A002808


The composite numbers: numbers n of the form x*y for x > 1 and y > 1.
(Formerly M3272 N1322)


917



4, 6, 8, 9, 10, 12, 14, 15, 16, 18, 20, 21, 22, 24, 25, 26, 27, 28, 30, 32, 33, 34, 35, 36, 38, 39, 40, 42, 44, 45, 46, 48, 49, 50, 51, 52, 54, 55, 56, 57, 58, 60, 62, 63, 64, 65, 66, 68, 69, 70, 72, 74, 75, 76, 77, 78, 80, 81, 82, 84, 85, 86, 87, 88
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OFFSET

1,1


COMMENTS

The natural numbers 1,2,... are divided into three sets: 1 (the unit), the primes (A000040) and the composite numbers (A002808).
The number of composite numbers <= n (A065855) = n  pi(n) (A000720)  1.
n is composite iff sigma(n) + phi(n) > 2n. This is a nice result of the well known theorem: For all positive integers n, n = Sum_{dn} phi(d). For the proof see my contribution to puzzle 76 of Carlos Rivera's Primepuzzles.  Farideh Firoozbakht, Jan 27 2005, Jan 18 2015
The composite numbers have the semiprimes A001358 as primitive elements.
Composite numbers n which are the product of r=A001222(n) prime numbers are sometimes called ralmost primes. Sequences listing ralmost primes are: A000040 (r = 1), A001358 (r = 2), A014612 (r = 3), A014613 (r = 4), A014614 (r = 5), A046306 (r = 6), A046308 (r = 7), A046310 (r = 8), A046312 (r = 9), A046314 (r = 10), A069272 (r = 11), A069273 (r = 12), A069274 (r = 13), A069275 (r = 14), A069276 (r = 15), A069277 (r = 16), A069278 (r = 17), A069279 (r = 18), A069280 (r = 19), A069281 (r = 20).  Jason Kimberley, Oct 02 2011
Degrees for which there are irreducible polynomials which are reducible mod p for all primes p, see Brandl.  Charles R Greathouse IV, Sep 04 2014
An integer is composite if and only if it is the sum of strictly positive integers in arithmetic progression with common difference 2: 4 = 1 + 3, 6 = 2 + 4, 8 = 3 + 5, 9 = 1 + 3 + 5, etc.  JeanChristophe Hervé, Oct 02 2014
This statement holds since k+(k+2)+...+k+2(n1) = n*(n+k1) = a*b with arbitrary a,b (taking n=a and k=ba+1 if b>=a).  M. F. Hasler, Oct 04 2014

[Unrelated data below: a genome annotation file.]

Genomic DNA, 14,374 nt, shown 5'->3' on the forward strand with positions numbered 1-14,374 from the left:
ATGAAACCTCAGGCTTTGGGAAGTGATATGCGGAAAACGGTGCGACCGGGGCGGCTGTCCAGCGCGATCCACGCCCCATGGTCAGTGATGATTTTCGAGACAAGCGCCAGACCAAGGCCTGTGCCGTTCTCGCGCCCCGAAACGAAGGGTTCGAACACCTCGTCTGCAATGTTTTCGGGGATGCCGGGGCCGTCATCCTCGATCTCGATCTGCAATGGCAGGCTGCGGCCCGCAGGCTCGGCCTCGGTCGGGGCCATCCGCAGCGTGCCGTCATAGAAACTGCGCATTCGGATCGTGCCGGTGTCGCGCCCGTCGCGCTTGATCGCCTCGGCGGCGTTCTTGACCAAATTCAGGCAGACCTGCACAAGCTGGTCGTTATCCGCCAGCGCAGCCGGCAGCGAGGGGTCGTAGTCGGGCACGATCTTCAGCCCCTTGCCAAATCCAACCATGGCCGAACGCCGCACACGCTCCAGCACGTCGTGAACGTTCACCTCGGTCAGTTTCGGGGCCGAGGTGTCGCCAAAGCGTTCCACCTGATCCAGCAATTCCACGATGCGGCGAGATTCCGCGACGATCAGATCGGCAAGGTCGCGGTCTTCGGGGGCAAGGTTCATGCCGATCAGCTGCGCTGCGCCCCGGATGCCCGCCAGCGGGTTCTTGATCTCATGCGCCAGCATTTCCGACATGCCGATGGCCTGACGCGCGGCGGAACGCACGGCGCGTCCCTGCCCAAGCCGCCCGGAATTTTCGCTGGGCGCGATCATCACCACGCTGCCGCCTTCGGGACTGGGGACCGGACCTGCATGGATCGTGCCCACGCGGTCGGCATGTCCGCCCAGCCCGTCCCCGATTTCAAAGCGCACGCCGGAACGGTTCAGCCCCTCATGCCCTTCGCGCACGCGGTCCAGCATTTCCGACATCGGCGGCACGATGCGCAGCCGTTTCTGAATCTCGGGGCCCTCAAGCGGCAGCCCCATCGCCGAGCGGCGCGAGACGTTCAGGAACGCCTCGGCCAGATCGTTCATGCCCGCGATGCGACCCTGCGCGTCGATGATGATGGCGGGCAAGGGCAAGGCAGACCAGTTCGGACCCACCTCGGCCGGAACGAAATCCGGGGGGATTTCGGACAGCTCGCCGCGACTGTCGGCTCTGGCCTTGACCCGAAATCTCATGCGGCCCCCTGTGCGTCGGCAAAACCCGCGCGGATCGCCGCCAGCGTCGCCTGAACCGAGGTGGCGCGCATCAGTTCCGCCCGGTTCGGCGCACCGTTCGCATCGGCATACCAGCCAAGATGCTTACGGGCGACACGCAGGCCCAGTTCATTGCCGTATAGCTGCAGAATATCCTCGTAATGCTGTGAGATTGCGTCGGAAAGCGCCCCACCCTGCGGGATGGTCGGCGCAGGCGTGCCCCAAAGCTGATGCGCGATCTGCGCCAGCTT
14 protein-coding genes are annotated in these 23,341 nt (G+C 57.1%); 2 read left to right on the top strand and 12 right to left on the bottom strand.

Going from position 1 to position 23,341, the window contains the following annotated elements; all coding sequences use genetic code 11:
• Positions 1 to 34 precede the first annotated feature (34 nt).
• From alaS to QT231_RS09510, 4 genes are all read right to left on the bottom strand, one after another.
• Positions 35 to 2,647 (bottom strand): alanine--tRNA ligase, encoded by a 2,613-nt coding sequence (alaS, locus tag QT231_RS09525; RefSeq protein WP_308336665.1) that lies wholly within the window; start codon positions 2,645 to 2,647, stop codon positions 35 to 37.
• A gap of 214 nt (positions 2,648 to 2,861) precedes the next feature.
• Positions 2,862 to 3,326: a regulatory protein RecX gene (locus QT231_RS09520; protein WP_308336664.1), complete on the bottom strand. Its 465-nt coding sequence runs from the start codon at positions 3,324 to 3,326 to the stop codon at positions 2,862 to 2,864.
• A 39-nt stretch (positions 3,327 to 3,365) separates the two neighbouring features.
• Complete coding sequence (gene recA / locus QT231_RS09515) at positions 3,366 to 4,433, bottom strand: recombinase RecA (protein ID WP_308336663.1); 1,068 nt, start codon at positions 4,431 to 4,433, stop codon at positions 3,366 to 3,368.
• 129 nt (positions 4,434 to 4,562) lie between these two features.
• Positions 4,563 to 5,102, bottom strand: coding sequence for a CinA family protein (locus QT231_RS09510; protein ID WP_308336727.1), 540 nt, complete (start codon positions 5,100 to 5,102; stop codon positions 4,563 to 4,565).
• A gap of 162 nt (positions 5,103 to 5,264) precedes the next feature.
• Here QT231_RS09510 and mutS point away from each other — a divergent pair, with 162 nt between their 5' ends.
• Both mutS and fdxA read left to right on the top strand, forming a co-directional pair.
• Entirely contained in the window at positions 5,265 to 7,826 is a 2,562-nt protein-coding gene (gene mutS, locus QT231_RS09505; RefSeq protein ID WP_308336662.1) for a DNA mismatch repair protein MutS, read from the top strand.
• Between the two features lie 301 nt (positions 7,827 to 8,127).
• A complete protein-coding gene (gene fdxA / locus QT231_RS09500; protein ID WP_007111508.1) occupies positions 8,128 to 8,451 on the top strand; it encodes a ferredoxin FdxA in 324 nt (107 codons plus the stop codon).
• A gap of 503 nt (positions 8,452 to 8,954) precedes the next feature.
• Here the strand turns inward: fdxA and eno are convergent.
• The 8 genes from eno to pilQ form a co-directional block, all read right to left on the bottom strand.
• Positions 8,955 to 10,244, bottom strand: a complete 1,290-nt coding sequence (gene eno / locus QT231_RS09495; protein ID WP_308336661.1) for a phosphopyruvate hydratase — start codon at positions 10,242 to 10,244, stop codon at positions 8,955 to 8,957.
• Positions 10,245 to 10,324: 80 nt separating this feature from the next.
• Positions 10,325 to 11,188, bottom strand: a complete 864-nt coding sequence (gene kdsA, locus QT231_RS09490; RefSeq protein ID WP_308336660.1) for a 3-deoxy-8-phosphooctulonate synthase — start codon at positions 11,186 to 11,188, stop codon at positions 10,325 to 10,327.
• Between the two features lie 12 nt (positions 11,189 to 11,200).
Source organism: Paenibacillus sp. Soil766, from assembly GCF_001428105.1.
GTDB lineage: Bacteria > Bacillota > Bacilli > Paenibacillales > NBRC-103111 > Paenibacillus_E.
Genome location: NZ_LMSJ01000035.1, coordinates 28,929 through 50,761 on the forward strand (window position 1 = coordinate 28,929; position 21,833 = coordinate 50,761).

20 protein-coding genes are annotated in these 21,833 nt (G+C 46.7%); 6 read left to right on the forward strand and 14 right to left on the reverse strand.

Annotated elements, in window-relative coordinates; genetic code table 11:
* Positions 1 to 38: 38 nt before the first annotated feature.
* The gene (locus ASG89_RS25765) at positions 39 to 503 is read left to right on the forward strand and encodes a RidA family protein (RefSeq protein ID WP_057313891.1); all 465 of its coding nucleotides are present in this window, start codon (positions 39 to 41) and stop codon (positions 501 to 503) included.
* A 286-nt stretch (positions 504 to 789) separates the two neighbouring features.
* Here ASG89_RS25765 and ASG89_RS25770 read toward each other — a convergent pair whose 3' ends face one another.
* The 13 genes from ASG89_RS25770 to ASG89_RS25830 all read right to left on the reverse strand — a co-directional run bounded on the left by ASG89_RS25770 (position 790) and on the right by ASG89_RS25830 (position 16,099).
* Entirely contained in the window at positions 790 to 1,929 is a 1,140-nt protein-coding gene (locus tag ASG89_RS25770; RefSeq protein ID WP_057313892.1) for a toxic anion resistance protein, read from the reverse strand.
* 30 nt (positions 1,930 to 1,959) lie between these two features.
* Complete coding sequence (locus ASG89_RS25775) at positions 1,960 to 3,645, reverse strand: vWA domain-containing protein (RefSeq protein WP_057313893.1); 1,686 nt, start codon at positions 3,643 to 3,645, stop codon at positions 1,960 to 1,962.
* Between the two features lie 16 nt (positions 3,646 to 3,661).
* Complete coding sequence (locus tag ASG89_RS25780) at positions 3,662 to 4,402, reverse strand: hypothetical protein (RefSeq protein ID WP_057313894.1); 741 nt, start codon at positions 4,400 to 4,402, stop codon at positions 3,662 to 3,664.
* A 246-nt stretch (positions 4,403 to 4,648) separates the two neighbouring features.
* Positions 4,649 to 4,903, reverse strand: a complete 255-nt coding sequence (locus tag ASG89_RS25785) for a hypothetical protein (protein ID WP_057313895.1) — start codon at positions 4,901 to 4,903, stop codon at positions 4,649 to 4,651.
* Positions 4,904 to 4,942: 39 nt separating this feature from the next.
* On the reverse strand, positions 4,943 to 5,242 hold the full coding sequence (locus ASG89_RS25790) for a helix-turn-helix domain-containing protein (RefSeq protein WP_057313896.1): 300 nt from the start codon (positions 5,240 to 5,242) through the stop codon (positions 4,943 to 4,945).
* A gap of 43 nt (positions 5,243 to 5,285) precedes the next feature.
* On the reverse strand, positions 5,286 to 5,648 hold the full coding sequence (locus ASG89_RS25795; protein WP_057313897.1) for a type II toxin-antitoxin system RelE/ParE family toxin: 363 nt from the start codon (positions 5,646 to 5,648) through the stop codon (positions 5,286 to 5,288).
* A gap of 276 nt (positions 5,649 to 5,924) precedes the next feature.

For n > 4, these are numbers n such that n!/n^2 = (n1)!/n is an integer (see A056653).  Derek Orr, Apr 16 2015
Let f(x) = Sum_{i=1..x} Sum_{j=2..i1} cos((2*Pi*x*j)/i). It is known that the zeros of f(x) are the prime numbers. So these are the numbers n such that f(n) > 0.  Michel Lagneau, Oct 13 2015
Numbers n that can be written as solutions of the Diophantine equation n = (x+2)(y+2) where {x,y} in N^2, pairs of natural numbers including zero (cf. Mathematica code and Davis).  Ron R Spencer and Bradley Klee, Aug 15 2016
Numbers n with a partition (containing at least two summands) so that its summands also multiply to n. If n is prime, there is no way to find those two (or more) summands. If n is composite, simply take a factor or several, write those divisors and fill with enough 1's so that they add up to n. For example: 4 = 2*2 = 2+2, 6 = 1*2*3 = 1+2+3, 8 = 1*1*2*4 = 1+1+2+4, 9 = 1*1*1*3*3 = 1+1+1+3+3.  Juhani Heino, Aug 02 2017


REFERENCES

T. M. Apostol, Introduction to Analytic Number Theory, SpringerVerlag, 1976, page 2.
A. E. Bojarincev, Asymptotic expressions for the nth composite number, Univ. Mat. Zap. 6:2143 (1967).  In Russian.
Martin Davis, "Algorithms, Equations, and Logic", pp. 415 of S. Barry Cooper and Andrew Hodges, Eds., "The Once and Future Turing: Computing the World", Cambridge 2016.
G. H. Hardy and E. M. Wright, An Introduction to the Theory of Numbers. 3rd ed., Oxford Univ. Press, 1954, p. 2.
D. R. Hofstadter, Goedel, Escher, Bach: an Eternal Golden Braid, Random House, 1980, p. 66.
Clifford A. Pickover, A Passion for Mathematics, Wiley, 2005; see p. 51.
N. J. A. Sloane, A Handbook of Integer Sequences, Academic Press, 1973 (includes this sequence).
N. J. A. Sloane and Simon Plouffe, The Encyclopedia of Integer Sequences, Academic Press, 1995 (includes this sequence).


LINKS



FORMULA

a(n) = pi(a(n)) + 1 + n, where pi is the prime counting function.
n + n/log n + n/log^2 n < a(n) < n + n/log n + 3n/log^2 n for n >= 4, see Panaitopol. Bojarincev gives an asymptotic version.  Charles R Greathouse IV, Oct 23 2012
a(n) = 1 + a(n1) + f(n) for n > 1 with a(1) = 4 where f(n) = 1 if n belongs to A014689, 0 otherwise.  Mikhail Kurkov, Dec 21 2021


MAPLE

t := []: for n from 2 to 20000 do if isprime(n) then else t := [op(t), n]; fi; od: t; remove(isprime, [$3..89]); # Zerinvary Lajos, Mar 19 2007
A002808 := proc(n) option remember ; local a ; if n = 1 then 4; else for a from procname(n1)+1 do if not isprime(a) then return a; end if; end do ; end if; end proc; # R. J. Mathar, Oct 27 2009


MATHEMATICA

Select[Range[2, 100], !PrimeQ[#]&] (* Zak Seidov, Mar 05 2011 *)
With[{nn=100}, Complement[Range[nn], Prime[Range[PrimePi[nn]]]]] (* Harvey P. Dale, May 01 2012 *)


PROG

(PARI) A002808(n)= my(k=1); while( n + n += k + k=primepi(n), ); n \\ For n=10^4 resp. 3*10^4, this is about 100 resp. 500 times faster than the former; M. F. Hasler, Nov 11 2009
(PARI) forcomposite(n=1, 1e2, print1(n, ", ")) \\ Felix Fröhlich, Aug 03 2014
(PARI) for(n=1, 1e3, if(bigomega(n) > 1, print1(n, ", "))) \\ Altug Alkan, Oct 14 2015
(Haskell)
a002808 n = a002808_list !! (n1)
a002808_list = filter ((== 1) . a066247) [2..]
(Python)
from sympy import primepi
m, k = n, primepi(n) + 1 + n
while m != k:
m, k = k, primepi(k) + 1 + n
return m # Chai Wah Wu, Jul 15 2015, updated Apr 14 2016
(Python)
from sympy import isprime
def ok(n): return n > 1 and not isprime(n)


CROSSREFS



KEYWORD

nonn,nice,easy,core


AUTHOR



EXTENSIONS



STATUS

approved